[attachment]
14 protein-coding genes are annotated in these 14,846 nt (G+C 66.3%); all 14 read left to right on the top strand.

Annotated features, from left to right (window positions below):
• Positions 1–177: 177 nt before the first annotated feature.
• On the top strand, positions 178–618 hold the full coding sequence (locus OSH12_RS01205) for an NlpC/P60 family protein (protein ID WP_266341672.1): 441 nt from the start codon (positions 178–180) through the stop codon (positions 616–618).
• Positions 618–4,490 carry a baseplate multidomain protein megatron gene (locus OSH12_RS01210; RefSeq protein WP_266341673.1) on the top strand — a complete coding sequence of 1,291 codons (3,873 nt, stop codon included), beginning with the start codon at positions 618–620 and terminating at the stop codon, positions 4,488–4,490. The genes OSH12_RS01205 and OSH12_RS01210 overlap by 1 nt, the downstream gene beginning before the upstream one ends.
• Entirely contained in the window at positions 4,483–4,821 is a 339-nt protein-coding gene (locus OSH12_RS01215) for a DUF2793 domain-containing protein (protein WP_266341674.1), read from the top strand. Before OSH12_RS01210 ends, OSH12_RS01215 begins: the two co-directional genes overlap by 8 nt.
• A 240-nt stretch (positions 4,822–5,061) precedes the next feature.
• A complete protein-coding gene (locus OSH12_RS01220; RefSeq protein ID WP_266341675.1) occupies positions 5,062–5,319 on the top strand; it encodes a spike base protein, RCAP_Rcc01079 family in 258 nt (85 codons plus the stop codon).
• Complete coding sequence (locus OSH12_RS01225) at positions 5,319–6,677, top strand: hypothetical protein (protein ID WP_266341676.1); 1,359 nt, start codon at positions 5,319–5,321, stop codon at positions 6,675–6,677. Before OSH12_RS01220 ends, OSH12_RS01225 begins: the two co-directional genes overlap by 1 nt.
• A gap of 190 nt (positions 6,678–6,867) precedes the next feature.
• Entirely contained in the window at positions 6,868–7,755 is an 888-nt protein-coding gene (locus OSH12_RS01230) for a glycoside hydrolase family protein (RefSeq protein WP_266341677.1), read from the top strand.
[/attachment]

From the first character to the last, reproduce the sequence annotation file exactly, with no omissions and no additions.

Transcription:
14 protein-coding genes are annotated in these 14,846 nt (G+C 66.3%); all 14 read left to right on the top strand.

Annotated features, from left to right (window positions below):
• Positions 1–177: 177 nt before the first annotated feature.
• On the top strand, positions 178–618 hold the full coding sequence (locus OSH12_RS01205) for an NlpC/P60 family protein (protein ID WP_266341672.1): 441 nt from the start codon (positions 178–180) through the stop codon (positions 616–618).
• Positions 618–4,490 carry a baseplate multidomain protein megatron gene (locus OSH12_RS01210; RefSeq protein WP_266341673.1) on the top strand — a complete coding sequence of 1,291 codons (3,873 nt, stop codon included), beginning with the start codon at positions 618–620 and terminating at the stop codon, positions 4,488–4,490. The genes OSH12_RS01205 and OSH12_RS01210 overlap by 1 nt, the downstream gene beginning before the upstream one ends.
• Entirely contained in the window at positions 4,483–4,821 is a 339-nt protein-coding gene (locus OSH12_RS01215) for a DUF2793 domain-containing protein (protein WP_266341674.1), read from the top strand. Before OSH12_RS01210 ends, OSH12_RS01215 begins: the two co-directional genes overlap by 8 nt.
• A 240-nt stretch (positions 4,822–5,061) precedes the next feature.
• A complete protein-coding gene (locus OSH12_RS01220; RefSeq protein ID WP_266341675.1) occupies positions 5,062–5,319 on the top strand; it encodes a spike base protein, RCAP_Rcc01079 family in 258 nt (85 codons plus the stop codon).
• Complete coding sequence (locus OSH12_RS01225) at positions 5,319–6,677, top strand: hypothetical protein (protein ID WP_266341676.1); 1,359 nt, start codon at positions 5,319–5,321, stop codon at positions 6,675–6,677. Before OSH12_RS01220 ends, OSH12_RS01225 begins: the two co-directional genes overlap by 1 nt.
• A gap of 190 nt (positions 6,678–6,867) precedes the next feature.
• Entirely contained in the window at positions 6,868–7,755 is an 888-nt protein-coding gene (locus OSH12_RS01230) for a glycoside hydrolase family protein (RefSeq protein WP_266341677.1), read from the top strand.